Despite the intervention of many well-meaning aunties and friends over cups of chai, I don’t think I was aware of how truly strange, let’s even say ridiculous, I looked at the time. Because although I was wearing kurtis nearly every day, I didn’t really understand the ‘rules’ of wearing kurtis.
The women taught me how to navigate the city, as I learnt about the different ways the body is marked in public (and in private too). I often tried to discern when ‘bold’ became ‘reckless’, and what the underlying politics of this rhetoric shift might be. How arguments were stacked up pre-emptively determining who was deserving of protection and whose transgressions left them out in the cold.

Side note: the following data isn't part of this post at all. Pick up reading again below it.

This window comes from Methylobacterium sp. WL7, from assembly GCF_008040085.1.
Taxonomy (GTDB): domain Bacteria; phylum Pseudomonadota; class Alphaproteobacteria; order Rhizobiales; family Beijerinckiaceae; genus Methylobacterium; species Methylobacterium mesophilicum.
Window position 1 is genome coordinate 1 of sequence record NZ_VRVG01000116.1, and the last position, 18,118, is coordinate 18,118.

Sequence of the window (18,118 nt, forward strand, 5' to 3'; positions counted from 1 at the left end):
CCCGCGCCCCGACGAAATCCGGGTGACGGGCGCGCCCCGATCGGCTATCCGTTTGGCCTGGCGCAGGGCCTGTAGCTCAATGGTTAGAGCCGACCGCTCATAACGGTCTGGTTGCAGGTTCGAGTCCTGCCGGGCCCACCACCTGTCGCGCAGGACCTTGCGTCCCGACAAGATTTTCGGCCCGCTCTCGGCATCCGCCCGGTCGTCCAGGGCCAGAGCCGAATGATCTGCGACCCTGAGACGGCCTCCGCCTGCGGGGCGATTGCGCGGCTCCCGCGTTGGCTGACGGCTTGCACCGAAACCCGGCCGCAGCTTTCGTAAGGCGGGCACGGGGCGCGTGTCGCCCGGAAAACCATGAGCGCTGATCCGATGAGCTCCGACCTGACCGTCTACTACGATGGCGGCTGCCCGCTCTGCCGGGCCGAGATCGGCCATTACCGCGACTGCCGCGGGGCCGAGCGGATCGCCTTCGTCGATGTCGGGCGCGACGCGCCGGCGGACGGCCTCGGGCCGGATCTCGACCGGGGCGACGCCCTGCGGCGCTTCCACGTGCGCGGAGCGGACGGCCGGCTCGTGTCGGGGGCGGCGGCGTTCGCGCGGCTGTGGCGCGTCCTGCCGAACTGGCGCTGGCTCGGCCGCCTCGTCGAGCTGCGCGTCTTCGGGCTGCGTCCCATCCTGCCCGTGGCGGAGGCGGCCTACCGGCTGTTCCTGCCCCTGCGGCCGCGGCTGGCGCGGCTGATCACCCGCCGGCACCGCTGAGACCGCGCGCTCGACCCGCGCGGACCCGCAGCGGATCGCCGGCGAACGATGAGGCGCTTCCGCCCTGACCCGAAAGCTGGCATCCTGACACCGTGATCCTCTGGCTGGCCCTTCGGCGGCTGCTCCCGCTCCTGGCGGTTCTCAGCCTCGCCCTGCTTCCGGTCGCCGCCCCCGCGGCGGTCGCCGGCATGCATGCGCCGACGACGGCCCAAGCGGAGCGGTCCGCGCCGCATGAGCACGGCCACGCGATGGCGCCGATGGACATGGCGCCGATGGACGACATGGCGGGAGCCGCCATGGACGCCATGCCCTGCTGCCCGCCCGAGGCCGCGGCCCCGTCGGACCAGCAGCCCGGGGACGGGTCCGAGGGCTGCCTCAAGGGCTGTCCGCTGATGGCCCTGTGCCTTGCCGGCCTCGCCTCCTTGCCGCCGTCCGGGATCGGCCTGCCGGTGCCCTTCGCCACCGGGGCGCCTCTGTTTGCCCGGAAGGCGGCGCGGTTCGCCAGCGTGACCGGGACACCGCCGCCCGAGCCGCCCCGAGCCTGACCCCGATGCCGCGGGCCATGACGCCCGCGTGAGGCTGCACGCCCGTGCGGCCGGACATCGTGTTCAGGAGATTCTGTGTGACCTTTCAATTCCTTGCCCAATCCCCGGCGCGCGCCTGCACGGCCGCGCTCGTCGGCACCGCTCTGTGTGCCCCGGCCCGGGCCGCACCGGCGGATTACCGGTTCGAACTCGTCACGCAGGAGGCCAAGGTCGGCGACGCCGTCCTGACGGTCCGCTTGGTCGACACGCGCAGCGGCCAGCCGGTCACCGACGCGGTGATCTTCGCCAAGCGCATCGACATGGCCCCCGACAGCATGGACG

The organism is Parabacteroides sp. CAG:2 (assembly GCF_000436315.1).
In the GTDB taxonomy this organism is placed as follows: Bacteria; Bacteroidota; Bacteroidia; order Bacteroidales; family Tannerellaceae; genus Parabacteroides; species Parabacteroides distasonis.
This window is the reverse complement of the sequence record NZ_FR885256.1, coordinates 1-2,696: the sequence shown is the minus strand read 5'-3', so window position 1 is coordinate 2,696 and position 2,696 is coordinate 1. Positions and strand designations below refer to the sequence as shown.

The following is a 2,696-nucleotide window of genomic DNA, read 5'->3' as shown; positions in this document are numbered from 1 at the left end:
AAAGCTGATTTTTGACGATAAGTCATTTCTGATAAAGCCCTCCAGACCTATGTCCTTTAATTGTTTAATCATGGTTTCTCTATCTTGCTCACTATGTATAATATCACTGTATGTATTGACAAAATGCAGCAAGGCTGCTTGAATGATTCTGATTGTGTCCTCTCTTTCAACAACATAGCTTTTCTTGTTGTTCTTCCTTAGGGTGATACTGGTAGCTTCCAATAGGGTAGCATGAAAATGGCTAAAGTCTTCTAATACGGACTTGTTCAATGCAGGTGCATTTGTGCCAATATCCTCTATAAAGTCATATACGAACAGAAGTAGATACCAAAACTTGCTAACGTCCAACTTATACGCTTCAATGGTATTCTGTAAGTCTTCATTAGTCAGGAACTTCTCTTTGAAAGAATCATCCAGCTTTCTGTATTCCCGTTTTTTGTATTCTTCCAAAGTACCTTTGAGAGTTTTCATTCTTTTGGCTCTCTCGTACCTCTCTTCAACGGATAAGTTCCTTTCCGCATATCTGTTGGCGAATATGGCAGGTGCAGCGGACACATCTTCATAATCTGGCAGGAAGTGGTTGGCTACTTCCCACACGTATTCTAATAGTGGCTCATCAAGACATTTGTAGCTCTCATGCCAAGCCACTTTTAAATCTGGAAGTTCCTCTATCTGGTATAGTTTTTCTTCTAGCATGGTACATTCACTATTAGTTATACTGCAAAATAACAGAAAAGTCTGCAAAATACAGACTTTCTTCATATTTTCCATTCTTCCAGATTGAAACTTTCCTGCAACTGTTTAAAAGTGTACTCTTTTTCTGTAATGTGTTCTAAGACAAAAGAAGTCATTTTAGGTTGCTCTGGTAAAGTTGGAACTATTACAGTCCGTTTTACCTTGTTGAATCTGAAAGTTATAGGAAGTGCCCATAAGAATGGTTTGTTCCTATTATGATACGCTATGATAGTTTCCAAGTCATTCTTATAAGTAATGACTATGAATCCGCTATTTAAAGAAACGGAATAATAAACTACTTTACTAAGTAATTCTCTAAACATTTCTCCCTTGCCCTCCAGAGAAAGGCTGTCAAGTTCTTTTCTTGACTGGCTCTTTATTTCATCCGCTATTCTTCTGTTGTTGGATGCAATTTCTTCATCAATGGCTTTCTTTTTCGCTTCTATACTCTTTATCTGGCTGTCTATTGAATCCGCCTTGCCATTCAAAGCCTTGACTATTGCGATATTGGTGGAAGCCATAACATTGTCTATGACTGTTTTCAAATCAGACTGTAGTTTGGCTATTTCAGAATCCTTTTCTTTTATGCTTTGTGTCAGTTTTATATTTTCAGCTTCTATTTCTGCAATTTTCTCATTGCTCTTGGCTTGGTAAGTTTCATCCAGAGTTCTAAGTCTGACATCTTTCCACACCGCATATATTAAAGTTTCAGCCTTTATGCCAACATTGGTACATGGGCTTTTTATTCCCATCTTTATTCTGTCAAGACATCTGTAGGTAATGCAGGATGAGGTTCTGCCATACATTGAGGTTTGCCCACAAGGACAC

No two human bodies are alike, and our different bodies arouse curiosity. But our fascination for the aesthetics of the perfect human body has historically created a space within art, science and religion for the examination of the ‘abnormal’ and the ‘imperfect’. As a result, some bodies are normalised while others become oddities.